Lenalidomide induces early T-cell activation and reprogramming, and restores long-term immune synapse formation in vivo in FL patients.
Preexisting effector T-cell and regulatory T-cell signatures may hamper response to lenalidomide-obinutuzumab combination in FL patients.
The immunomodulatory drug lenalidomide is used in patients with follicular lymphoma (FL) with the aim of stimulating T-cell antitumor immune response. However, little is known about the effects of lenalidomide on T-cell biology in vivo in patients with FL. We thus undertook an extensive longitudinal immunologic study, including phenotypic, transcriptomic, and functional analyses, on 44 first-line and 27 relapsed/refractory patients enrolled in the GALEN trial (Obinutuzumab Combined With Lenalidomide for Relapsed or Refractory Follicular B-Cell Lymphoma) to test the efficacy of lenalidomide and obinutuzumab combination in patients with FL. Lenalidomide rapidly and transiently induced an activated T-cell phenotype, including HLA-DR, Tim-3, CD137, and programmed cell death protein 1 (PD-1) upregulation. Furthermore, sequential RNA-sequencing of sorted PD-1+ and PD-1– T-cell subsets revealed that lenalidomide triggered a strong enrichment for several gene signatures related to effector memory T-cell features, including proliferation, antigen receptor signaling, and immune synapse restoration; all were validated at the phenotypic level and with ex vivo functional assays. Correlative analyses pinpointed a negative clinical impact of high effector T-cell and regulatory T-cell percentages before and during treatment. Our findings bring new insight in lenalidomide mechanisms of action at work in vivo and will fuel a new rationale for the design of combination therapies.
Follicular lymphoma (FL) is characterized by an indolent but heterogeneous clinical course.1 Numerous studies have shown that FL prognosis is tightly linked to the composition of its Janus-faced tumor microenvironment,2-4 with T-cell infiltration initially reported to be positively associated with good prognosis as opposed to macrophages.5 Subsequently, the heterogeneity of intratumoral T-cell composition and localization, including CD8+,6 programmed cell death protein-1 positive (PD-1+),7-11 or FoxP3+12-14 subsets, was variably associated with treatment efficacy. Another level of complexity was added when the prognostic value of some of these T cell–related parameters was found to depend on the therapeutic regimens.11 It is thus important to better understand the specific impact of any given therapy on FL T cells to fully harness its antitumor potential.
Within the developing armamentarium against FL, lenalidomide proved its efficacy as a single agent in relapsed/refractory (R/R) patients, which was further enhanced when combined with rituximab.15,16 This combination was reported to offer a promising therapeutic option for FL front-line therapy in three phase 2 studies,17-19 and it was subsequently reported in the phase 3 RELEVANCE (Rituximab Lenalidomide Versus Any Chemotherapy) trial to yield a response rate and progression-free survival (PFS) similar to those of the standard rituximab-chemotherapy regimen.20 The immunomodulatory activities of lenalidomide have been mostly described in multiple myeloma (MM) and chronic lymphocytic leukemia (CLL) and involved natural killer cells21-24 and T cells. In particular, lenalidomide was reported to activate CD8 T cells, inhibit regulatory T cells (Treg), restore T-cell immune synapse formation,25 and downregulate T-cell PD-1 expression.26,27 However, to what extent these properties are effective in vivo in patients with FL, especially in the context of a combination with anti-CD20 antibodies, remains unclear.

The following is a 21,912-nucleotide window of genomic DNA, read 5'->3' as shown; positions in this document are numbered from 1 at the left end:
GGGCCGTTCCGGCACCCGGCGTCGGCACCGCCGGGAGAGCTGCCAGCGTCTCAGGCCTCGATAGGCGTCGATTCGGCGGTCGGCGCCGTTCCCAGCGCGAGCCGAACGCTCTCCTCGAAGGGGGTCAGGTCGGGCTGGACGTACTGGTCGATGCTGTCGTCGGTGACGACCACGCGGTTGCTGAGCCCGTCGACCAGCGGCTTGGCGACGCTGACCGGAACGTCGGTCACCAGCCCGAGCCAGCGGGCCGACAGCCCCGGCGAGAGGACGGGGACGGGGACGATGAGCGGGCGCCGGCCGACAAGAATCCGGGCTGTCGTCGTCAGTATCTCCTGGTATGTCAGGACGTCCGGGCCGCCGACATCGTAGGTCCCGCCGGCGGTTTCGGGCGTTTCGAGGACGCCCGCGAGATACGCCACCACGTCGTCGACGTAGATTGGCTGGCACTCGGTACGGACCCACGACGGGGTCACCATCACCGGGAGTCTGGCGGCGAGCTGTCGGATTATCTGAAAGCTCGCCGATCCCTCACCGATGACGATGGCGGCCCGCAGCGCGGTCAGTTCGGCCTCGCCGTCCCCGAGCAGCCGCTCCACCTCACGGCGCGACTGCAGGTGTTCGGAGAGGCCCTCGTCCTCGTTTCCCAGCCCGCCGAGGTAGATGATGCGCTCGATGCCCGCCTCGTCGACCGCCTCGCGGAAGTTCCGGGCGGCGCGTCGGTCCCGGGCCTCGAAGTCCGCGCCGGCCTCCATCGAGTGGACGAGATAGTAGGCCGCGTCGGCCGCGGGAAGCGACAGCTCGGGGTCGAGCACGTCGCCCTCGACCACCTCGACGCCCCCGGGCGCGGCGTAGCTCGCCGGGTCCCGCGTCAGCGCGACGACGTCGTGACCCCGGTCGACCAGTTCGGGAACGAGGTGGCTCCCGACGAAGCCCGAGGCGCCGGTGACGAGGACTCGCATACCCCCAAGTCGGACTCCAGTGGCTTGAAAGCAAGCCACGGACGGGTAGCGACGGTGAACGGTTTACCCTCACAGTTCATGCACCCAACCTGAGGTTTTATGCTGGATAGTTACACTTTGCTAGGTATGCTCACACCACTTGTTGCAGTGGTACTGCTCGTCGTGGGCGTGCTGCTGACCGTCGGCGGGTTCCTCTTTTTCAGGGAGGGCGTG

We sought to address this question in the GALEN clinical trial (Obinutuzumab Combined to Lenalidomide for Treatment of Relapsed/Refractory Follicular and Aggressive B-Cell Lymphoma; #NCT01582776) evaluating the efficacy of obinutuzumab combined with lenalidomide in first-line and R/R patients with FL.28,29 A phase 1b trial has previously shown that R/R patients with FL exhibited HLA-DRhi activated T-cell phenotype28 and restoration of natural killer cytotoxic functions22 under this association. In addition, CD20 expression on FL cells, unlike CLL cells,30 was unaltered by lenalidomide, which was introduced 1 week before the first obinutuzumab infusion.29 In the current work, we further investigated, based on thorough phenotypic, transcriptomic, and functional studies, the lenalidomide-dependent T-cell activation in R/R patients as well as first-line patients with FL included in the phase 2 part of the GALEN trial.
Materials and methods
Patient cohort and samples